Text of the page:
7mm rem mag brass

Discussion in 'Reloading' started by killerspoons, Sep 30, 2012.

  1. killerspoons

    killerspoons Well-Known Member

    May 10, 2012
    i'm starting reloading soon and was wondering what brass out of these three would be better. Federal, Remington, Winchester.
  2. 7stw

    7stw Well-Known Member

    Jan 21, 2010
    Years ago, that choice would be easy, Winchester would be the clear winner. Of the three, I would opt for the rem brass. The cull rate is high in all three, but when you get to the good ones, they will suit the purpose.
    Another option would be Norma. A little pricey, but VERY consistent.
    Whatever your choice, as well as culling, the prep will be even more critical. Pockets and flash hole, trim etc. Dents are going to be common place in most if not all of the domestic brass these days, but then again, in most cases, they shoot better after being fire formed anyway. Hope this helps without confuse. Good luck in your choice.

  3. Joe King

    Joe King Well-Known Member

    Apr 29, 2012
    I don't even bother with any of those 3 anymore, go get some Nosler or better brass, It's worth the price difference in time saved and quality.
  4. J E Custom

    J E Custom Well-Known Member

    Jul 29, 2004
    Sorry Joe, Not trying to start an argument but the Nosler brass is made by federal with Noslers
    head stamp on it. It is more consistant because it is weight sorted. the problem I had with it
    was from batch to batch it was different(Batches within themselves were consistant) but a
    different batch could weigh as much as 5 grains different than the first batch I bought forcing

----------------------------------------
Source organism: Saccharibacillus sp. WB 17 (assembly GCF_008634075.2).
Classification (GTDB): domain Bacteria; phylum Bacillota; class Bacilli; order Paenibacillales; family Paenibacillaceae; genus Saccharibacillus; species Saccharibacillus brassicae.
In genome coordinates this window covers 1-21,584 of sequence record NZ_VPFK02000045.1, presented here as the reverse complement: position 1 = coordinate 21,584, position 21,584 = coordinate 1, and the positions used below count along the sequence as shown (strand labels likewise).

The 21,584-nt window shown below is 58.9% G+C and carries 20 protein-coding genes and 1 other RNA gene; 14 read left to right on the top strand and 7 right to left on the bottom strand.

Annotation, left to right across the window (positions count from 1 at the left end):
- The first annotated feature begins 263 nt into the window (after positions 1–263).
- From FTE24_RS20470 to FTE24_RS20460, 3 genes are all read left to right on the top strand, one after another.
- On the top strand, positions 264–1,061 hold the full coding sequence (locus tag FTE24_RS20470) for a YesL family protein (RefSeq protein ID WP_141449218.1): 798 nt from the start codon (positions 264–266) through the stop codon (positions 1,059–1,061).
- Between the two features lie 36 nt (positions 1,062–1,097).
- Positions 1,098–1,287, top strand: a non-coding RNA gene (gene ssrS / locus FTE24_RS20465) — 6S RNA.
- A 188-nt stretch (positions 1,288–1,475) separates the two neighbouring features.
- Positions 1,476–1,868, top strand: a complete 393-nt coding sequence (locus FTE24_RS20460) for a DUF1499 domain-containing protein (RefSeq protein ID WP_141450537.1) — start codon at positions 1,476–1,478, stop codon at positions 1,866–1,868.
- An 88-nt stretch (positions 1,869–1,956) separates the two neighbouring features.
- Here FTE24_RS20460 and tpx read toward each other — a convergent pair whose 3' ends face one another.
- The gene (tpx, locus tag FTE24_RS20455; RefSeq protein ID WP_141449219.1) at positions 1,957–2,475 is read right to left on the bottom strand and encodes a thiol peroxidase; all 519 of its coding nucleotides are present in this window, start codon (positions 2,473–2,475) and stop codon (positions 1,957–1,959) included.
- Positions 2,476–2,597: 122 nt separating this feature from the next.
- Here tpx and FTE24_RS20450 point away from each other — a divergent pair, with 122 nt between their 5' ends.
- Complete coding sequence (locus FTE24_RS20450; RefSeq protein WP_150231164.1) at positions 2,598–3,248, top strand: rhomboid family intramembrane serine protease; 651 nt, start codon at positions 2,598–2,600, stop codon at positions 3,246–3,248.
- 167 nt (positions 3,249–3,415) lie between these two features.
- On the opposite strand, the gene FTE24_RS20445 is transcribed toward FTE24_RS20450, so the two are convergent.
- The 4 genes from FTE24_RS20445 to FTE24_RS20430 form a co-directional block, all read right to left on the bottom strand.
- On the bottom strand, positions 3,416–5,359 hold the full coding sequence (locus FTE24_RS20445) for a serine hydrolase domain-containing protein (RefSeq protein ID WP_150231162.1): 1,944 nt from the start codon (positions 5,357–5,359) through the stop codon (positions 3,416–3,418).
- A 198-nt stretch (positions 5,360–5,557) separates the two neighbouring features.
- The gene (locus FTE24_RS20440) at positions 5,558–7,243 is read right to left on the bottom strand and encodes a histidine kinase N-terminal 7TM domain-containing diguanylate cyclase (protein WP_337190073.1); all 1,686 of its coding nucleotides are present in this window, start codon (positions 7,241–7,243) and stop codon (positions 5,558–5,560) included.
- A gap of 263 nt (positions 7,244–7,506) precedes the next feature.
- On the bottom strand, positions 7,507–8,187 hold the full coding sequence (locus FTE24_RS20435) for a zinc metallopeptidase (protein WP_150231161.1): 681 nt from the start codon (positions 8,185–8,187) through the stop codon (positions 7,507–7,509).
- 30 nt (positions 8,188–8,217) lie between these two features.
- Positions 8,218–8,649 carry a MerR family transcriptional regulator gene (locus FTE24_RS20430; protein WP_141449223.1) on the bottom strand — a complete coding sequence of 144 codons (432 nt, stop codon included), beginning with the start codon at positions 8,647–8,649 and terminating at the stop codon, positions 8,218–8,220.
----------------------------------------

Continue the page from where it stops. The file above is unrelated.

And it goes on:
load changes.

    If someone want's to buy the Nosler brass I recomend at least 4 or 500 rounds of one batch.
    Or spend your money on Lapua or Norma brass and have the best.

    For the price difference I can buy Remington brass and do my own weight sorting and come
    out much cheeper and better.

    I like and use lots of Nosler products But not there brass any more.

    Just my opinion
  5. Wile E Coyote

    Wile E Coyote Well-Known Member

    Nov 22, 2010
    I'll second 7stw and add two points. If you're new to reloading, choose one brand of each component and stick with it for a while - until you get your technique perfected. Then, just change one thing at a time, observe the differences and WRITE IT DOWN in your notebook. When I started out reloading, I didn't do a good job of writing things down. This resulted in me chasing shadows and re-working a lot of things I didn't have to.

    The second point is to remember that a load combo that works in one gun doesn't always work in another. If you decide to try someone's recipie, anyone's recipie, always reduce the powder charge at least 10 to 15% or more. Do this with published data also; don't start at max. 30 some years ago, a friend fired some 30-06 cartridges loaded for a modern rifle, an his dad's sporterized '03 Springfield. He's lucky to be alive as the '03 blew up in his face after the 5th round.